MANILA -- A Philippine court has declared Abu Sayyaf a terrorist organization in a ruling that provides the government with another legal weapon against bandits who have survived years of US-backed offensives, state prosecutors said Thursday.

The Abu Sayyaf is the first bandit organization to be officially outlawed in the Southeast Asian country under a rarely used anti-terrorism law. The brutal group, which has targeted Americans and other foreigners, has already been listed as a terrorist group by Washington.

Philippine prosecutors said the terror designation will help the government hunt down and prosecute the Abu Sayyaf and get court permission to place suspected bandits under surveillance.

Officials could impose sanctions against members and supporters and make it harder for the bandits to receive financial support because of their designation as outlaws, they said.

"This is one more way to turn our country into a hostile ground for terrorists," state prosecutor Aristotle Reyes said.

He said the court decision was crucial because a number of Abu Sayyaf commanders have expressed allegiance to the extremist Islamic State group, although there has been no evidence of any active collaboration or contacts.

Army Brigadier General Allan Arrojado, a military commander leading sporadic offensives against the Abu Sayyaf in Sulu province, welcomed the court ruling and expressed hope that other legal steps would be taken to support counterterrorism forces, including the creation of special courts to speed up terror convictions.

The Abu Sayyaf -- or Bearer of the Sword -- was founded in 1991 on southern Basilan Island. An unwieldy collection of Islamic preachers and outlaws, it vowed to wage jihad, or holy war, but lost its key leaders early in combat, sending it on a violent path of extremism and criminality.

Today, it has degenerated into a few loose factions with about 400 ragtag fighters and no central leader. But the group remains resilient and violent, engaging in ransom kidnappings and extortion that have allowed it to survive without considerable backing from foreign extremist groups.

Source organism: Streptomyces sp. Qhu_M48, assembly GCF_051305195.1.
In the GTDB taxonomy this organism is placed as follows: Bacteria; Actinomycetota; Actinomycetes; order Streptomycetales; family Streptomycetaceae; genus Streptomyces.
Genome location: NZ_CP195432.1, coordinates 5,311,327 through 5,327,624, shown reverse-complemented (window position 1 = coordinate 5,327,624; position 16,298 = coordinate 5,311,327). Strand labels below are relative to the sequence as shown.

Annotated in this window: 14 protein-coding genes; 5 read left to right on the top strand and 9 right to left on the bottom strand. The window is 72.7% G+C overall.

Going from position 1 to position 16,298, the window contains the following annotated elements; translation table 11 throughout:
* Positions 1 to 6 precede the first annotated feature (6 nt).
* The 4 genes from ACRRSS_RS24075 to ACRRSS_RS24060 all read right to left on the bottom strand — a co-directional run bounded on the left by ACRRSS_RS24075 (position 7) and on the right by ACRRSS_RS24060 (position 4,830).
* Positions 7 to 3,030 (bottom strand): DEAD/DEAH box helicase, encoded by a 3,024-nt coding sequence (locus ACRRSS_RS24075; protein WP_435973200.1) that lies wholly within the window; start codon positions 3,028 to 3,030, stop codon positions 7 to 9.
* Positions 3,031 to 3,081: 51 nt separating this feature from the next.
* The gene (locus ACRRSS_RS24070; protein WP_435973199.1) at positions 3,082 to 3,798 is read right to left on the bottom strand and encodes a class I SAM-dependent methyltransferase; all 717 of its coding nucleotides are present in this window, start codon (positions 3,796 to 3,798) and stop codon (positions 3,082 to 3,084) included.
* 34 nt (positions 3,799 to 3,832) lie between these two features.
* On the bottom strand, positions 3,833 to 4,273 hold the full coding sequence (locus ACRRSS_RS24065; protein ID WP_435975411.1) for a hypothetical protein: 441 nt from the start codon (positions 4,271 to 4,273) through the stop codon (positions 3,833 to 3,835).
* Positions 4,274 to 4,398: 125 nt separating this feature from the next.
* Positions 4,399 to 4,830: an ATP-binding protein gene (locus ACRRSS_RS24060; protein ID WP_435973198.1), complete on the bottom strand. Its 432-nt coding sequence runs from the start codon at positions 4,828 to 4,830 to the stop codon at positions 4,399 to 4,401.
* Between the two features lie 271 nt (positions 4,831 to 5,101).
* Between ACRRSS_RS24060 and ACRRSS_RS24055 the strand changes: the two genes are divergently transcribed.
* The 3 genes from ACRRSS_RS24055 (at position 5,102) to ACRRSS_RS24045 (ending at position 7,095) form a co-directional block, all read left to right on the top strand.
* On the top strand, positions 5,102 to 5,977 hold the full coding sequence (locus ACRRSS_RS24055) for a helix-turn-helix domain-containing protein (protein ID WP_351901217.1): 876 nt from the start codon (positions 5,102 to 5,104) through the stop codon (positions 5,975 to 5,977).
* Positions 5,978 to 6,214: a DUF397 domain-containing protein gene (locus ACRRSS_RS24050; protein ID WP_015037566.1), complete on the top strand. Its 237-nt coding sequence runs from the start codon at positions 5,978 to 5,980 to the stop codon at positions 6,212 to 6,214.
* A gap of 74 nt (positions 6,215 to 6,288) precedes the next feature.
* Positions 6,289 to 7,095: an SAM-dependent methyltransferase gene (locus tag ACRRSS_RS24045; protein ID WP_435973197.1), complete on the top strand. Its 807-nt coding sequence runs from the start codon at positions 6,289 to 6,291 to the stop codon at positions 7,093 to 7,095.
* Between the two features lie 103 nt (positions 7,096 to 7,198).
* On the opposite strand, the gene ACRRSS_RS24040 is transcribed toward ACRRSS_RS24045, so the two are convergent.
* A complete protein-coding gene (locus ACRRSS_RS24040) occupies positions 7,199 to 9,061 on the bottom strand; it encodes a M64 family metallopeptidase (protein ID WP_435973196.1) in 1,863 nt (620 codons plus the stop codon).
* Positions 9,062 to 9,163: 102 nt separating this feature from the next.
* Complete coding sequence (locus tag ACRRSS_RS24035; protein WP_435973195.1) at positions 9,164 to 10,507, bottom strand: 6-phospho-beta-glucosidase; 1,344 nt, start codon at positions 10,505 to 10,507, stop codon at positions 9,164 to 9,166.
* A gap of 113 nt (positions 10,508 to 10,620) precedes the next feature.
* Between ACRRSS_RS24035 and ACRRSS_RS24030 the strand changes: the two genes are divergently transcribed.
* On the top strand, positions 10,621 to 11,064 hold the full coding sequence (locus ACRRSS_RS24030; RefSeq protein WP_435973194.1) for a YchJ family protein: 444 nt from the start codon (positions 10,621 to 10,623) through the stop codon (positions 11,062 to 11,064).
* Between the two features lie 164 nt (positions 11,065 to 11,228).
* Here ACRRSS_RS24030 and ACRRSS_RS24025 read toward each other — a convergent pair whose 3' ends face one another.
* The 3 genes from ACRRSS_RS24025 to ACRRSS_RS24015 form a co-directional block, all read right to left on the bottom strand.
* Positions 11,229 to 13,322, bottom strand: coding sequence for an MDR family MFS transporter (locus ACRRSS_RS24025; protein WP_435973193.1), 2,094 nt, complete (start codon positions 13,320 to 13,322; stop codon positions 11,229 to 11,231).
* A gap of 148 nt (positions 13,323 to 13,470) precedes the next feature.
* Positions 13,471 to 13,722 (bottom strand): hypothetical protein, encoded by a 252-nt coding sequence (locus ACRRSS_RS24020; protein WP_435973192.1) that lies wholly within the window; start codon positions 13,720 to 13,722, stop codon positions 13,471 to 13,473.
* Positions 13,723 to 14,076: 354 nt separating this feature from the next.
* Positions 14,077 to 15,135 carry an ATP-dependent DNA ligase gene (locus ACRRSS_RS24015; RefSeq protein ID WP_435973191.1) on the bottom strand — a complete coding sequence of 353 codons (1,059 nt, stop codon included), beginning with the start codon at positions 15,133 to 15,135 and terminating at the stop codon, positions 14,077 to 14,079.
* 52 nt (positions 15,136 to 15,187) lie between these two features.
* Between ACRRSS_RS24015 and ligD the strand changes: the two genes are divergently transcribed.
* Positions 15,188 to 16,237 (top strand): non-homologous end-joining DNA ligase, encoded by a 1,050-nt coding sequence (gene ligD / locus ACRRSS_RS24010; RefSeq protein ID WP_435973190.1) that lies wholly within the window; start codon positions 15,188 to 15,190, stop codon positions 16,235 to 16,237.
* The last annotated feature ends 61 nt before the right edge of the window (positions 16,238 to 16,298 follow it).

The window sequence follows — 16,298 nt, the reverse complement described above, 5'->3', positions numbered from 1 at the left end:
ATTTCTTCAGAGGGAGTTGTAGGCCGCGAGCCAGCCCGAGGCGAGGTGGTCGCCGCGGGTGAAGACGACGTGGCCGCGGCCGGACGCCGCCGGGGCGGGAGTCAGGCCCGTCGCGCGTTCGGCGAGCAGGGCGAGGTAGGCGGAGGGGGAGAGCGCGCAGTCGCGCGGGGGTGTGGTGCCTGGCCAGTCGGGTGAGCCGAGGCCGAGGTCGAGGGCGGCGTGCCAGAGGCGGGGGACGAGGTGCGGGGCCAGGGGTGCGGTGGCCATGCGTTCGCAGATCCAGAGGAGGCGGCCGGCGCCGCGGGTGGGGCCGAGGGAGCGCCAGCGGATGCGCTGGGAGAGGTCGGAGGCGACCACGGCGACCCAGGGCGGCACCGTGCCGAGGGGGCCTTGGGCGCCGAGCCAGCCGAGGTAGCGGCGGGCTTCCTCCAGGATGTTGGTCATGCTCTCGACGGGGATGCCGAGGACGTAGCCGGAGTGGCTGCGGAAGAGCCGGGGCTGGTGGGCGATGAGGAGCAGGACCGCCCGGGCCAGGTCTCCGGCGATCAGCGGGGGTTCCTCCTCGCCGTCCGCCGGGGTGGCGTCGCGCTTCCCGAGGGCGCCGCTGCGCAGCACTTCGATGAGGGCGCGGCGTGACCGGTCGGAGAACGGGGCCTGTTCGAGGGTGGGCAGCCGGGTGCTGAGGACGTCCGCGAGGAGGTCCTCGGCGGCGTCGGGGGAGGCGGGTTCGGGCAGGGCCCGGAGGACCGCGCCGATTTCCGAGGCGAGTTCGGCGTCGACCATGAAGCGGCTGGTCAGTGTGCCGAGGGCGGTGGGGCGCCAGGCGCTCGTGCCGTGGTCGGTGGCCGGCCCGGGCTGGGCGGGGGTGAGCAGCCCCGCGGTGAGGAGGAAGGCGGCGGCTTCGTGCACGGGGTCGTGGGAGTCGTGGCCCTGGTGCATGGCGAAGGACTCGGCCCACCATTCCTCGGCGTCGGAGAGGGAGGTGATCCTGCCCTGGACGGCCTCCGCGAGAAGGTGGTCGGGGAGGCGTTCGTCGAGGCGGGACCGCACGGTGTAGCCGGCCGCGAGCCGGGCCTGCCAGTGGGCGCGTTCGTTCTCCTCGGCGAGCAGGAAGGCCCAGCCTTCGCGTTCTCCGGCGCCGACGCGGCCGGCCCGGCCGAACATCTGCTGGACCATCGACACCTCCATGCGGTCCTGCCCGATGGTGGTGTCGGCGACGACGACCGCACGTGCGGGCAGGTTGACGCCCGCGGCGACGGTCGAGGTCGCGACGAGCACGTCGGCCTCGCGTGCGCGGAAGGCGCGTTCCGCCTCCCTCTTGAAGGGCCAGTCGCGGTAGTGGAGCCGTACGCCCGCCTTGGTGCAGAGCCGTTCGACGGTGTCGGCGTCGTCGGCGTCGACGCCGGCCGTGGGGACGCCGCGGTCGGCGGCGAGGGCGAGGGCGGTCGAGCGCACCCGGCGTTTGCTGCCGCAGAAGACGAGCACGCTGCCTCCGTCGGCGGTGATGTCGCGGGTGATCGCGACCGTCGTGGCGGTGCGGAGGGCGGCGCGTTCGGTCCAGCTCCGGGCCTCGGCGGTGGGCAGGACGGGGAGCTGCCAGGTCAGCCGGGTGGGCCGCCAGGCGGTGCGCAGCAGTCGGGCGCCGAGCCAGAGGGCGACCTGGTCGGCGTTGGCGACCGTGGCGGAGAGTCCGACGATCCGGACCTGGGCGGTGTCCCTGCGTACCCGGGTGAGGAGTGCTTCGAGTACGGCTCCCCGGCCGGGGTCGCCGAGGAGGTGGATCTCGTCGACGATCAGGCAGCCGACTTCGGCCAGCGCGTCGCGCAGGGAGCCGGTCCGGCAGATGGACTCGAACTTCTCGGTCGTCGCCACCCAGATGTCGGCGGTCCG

Under the 2007 Human Security Act, the Department of Justice asked a court in Basilan province five years ago to ban the Abu Sayyaf.

Government prosecutors presented four witnesses, including a former Abu Sayyaf commander who testified how the group planned and committed brutal attacks, including the 2001 kidnapping of 20 people, including three Americans, at the Dos Palmas resort in western Palawan province. One of the Americans was beheaded, another was killed during an Army rescue and the third was wounded but survived.

Judge Danilo Bucoy praised the witnesses in his 20-page decision, a copy of which was obtained by The Associated Press.

"These witnesses deserve praise and commendation for their courage and audacity to stand against this violent, treacherous and vicious organization," Bucoy said.

State prosecutor Peter Medalle said the government could now take steps to outlaw at least three other Moro bandit groups.

They include the Bangsamoro Islamic Freedom Fighters, a small group of bandits who oppose peace talks with the government and have attacked government troops and civilians, he said.

"This first-ever terrorist designation is a template that we can use for other Muslim armed groups which sow violence and target innocent people," Medalle said. (AP)